From this point forward the rest of our time on the island was spent trying to find a flight off the island. Everything was booked and overbooked. Everyone was trying to avoid this monster storm, regardless if it was only going to ‘skirt’ us. We wanted out! But there was no getting off the island. Not enough flights and too many people wanting out. We told our families the news, we would have to ride out this storm, please pray for us.
Up to Tuesday all of our time was spent preparing for Irma. We knew we would loose power and water. We had enough food and bottled water for 3 weeks. We went to multiple grocery stores to stock up even more. We noticed on the French side they were boarding up absolutely everything: They were not taking any chances. They suffered the brunt of the last hurricane, Luis, a category 4, which struck in 1995. Nine had been killed and it devastated the island’s economy. Irma looked a lot like Luis they thought… Even more eerie, Irma was due to hit St. Martin/Maarten on the same day–Sept 6–when Luis had hit. The irony of it was surreal!
Luis path in 1995 devastated St Maarten/Martin
The last item we wanted– and searched endlessly for– was duct tape for our windows. Wow, we had a lot of glass in our room, extensive sliding glass doors in both the living room and bedroom. If they were to break, at least the tape would prevent shattering shards (we thought).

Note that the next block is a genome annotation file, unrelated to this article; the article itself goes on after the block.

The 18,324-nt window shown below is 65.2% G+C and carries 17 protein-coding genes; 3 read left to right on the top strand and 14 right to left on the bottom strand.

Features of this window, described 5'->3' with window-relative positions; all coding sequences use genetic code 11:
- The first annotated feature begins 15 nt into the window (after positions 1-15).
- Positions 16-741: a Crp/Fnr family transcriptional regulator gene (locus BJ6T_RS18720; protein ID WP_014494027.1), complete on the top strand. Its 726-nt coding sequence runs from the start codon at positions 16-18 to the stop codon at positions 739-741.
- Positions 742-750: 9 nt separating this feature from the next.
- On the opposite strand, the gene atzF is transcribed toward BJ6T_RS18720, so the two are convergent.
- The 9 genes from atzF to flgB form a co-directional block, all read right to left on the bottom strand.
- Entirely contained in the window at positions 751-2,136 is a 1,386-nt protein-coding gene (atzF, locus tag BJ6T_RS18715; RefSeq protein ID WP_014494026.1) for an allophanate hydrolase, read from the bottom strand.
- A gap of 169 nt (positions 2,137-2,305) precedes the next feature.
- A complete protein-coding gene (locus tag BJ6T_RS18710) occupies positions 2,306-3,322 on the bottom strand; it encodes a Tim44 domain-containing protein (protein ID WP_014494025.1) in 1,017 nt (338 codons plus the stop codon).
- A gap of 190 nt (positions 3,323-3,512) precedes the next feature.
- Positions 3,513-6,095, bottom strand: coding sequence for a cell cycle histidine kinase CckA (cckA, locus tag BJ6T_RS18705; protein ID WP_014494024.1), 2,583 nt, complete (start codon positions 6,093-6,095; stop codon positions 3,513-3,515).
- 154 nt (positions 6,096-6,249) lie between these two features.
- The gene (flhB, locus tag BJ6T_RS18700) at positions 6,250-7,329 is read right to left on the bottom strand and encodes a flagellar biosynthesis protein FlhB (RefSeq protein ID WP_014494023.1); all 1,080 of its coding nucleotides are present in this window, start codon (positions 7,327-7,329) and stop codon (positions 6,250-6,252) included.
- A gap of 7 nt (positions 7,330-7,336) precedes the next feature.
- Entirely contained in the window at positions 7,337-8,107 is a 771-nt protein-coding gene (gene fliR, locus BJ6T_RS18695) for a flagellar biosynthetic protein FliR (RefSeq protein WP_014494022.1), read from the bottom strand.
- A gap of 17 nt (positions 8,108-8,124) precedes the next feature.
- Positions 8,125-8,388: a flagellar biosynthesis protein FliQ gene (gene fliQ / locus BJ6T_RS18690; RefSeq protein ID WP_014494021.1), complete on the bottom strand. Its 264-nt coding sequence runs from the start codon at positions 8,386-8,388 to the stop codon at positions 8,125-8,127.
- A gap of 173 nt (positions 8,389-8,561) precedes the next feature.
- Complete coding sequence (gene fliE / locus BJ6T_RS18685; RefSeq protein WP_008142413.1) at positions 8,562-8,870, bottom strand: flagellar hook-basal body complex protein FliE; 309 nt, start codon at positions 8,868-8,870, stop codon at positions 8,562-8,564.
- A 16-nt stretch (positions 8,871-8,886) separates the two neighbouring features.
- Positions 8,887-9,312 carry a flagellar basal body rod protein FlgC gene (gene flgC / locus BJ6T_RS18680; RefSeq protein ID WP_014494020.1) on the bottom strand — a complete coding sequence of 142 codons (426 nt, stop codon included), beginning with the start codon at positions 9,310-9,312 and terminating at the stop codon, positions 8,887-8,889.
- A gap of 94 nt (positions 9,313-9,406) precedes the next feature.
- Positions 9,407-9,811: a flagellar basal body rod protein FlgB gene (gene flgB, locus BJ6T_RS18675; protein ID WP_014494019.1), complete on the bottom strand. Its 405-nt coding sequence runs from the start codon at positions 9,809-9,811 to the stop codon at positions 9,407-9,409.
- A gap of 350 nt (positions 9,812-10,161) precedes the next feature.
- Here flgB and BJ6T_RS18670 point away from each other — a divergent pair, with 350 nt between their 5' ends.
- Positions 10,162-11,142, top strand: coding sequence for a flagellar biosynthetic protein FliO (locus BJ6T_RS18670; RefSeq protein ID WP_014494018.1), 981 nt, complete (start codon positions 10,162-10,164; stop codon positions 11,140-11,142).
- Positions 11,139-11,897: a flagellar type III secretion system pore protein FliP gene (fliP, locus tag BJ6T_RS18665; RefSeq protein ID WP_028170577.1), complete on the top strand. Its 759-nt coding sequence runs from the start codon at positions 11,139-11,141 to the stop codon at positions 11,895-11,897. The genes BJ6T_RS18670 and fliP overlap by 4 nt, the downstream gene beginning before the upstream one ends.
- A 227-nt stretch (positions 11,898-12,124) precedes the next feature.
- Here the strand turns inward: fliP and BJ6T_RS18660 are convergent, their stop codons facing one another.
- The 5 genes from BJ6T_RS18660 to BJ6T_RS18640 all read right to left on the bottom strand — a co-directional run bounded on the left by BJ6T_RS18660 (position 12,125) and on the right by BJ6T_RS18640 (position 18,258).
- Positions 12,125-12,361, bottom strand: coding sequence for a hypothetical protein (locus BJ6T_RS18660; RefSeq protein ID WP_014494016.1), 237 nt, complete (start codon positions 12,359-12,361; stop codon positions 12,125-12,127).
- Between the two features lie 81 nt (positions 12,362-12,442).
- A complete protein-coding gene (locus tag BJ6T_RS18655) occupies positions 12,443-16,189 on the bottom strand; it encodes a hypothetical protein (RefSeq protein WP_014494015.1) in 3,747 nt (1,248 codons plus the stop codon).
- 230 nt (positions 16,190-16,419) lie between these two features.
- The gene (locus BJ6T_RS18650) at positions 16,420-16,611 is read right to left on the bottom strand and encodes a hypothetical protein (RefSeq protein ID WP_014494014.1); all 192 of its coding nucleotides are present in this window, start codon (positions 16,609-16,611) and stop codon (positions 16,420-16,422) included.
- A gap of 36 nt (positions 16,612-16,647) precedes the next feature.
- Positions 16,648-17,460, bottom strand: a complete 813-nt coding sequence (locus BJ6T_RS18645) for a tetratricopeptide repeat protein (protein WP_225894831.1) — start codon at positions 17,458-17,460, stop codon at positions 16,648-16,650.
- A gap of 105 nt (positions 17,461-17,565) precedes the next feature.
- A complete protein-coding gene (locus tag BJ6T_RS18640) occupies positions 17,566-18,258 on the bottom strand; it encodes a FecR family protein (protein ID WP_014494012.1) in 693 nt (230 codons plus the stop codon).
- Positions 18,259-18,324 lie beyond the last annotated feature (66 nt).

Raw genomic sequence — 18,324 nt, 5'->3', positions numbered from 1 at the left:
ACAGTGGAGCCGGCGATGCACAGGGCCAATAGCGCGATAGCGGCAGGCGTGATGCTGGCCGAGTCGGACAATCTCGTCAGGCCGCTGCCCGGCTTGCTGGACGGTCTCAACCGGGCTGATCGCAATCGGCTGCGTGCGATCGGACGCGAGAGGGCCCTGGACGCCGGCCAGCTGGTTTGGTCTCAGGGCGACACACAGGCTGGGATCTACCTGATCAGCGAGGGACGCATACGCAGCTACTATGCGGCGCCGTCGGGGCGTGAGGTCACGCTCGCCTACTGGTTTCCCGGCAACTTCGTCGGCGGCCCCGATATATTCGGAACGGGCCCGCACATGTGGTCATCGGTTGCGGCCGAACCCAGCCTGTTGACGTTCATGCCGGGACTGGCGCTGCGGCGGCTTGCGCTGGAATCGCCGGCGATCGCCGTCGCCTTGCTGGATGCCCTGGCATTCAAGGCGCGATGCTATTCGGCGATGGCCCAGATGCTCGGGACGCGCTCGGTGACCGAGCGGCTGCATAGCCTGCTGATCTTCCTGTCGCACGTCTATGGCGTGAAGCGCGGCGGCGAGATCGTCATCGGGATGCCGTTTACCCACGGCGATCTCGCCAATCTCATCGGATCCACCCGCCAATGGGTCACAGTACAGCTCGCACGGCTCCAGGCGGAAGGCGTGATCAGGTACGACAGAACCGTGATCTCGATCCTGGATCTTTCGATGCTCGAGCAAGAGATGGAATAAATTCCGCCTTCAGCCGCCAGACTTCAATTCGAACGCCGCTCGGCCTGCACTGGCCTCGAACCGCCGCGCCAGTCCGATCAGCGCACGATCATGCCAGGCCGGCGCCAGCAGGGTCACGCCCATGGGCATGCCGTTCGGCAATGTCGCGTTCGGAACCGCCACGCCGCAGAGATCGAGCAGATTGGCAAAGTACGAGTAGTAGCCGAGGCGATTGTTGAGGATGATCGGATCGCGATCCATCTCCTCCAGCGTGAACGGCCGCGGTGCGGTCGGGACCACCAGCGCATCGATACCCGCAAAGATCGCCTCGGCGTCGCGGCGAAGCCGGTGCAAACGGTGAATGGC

It was odd to us that none of the locals we spoke to wanted to discuss the hurricane… they would say, “no, no– no hurricane,” and put their finger to their lips saying ssshhh. It was bad luck for them to speak about it, to give it a place in reality… if they did it might become a reality. “I think we will get lucky but I will prepare anyway,” was a common response.
On Tuesday we received the latest Irma report from Justin. It helped to know what kind of wind speeds we’d have to endure at what times of the evening. It was clear to him (after reviewing all the models) that the worst would hit between 3-4:30 AM Wednesday morning (BTW, he nailed everything). We would brace ourselves for this. After living in Houston I had experienced a few hurricanes already and knew the bathroom was safest. No windows. We moved two outside lounge chairs into the bathroom to use when the time came.
We went to bed Tuesday evening around 10 pm thinking we could get a few hours sleep before the worst of Irma. There were no shudders on any windows so we had moved furniture in front of our sliding glass doors and pulled the curtains tightly shut. In the living room we pulled out the murphy beds and pushed the mattresses against the windows and piled more furniture against them.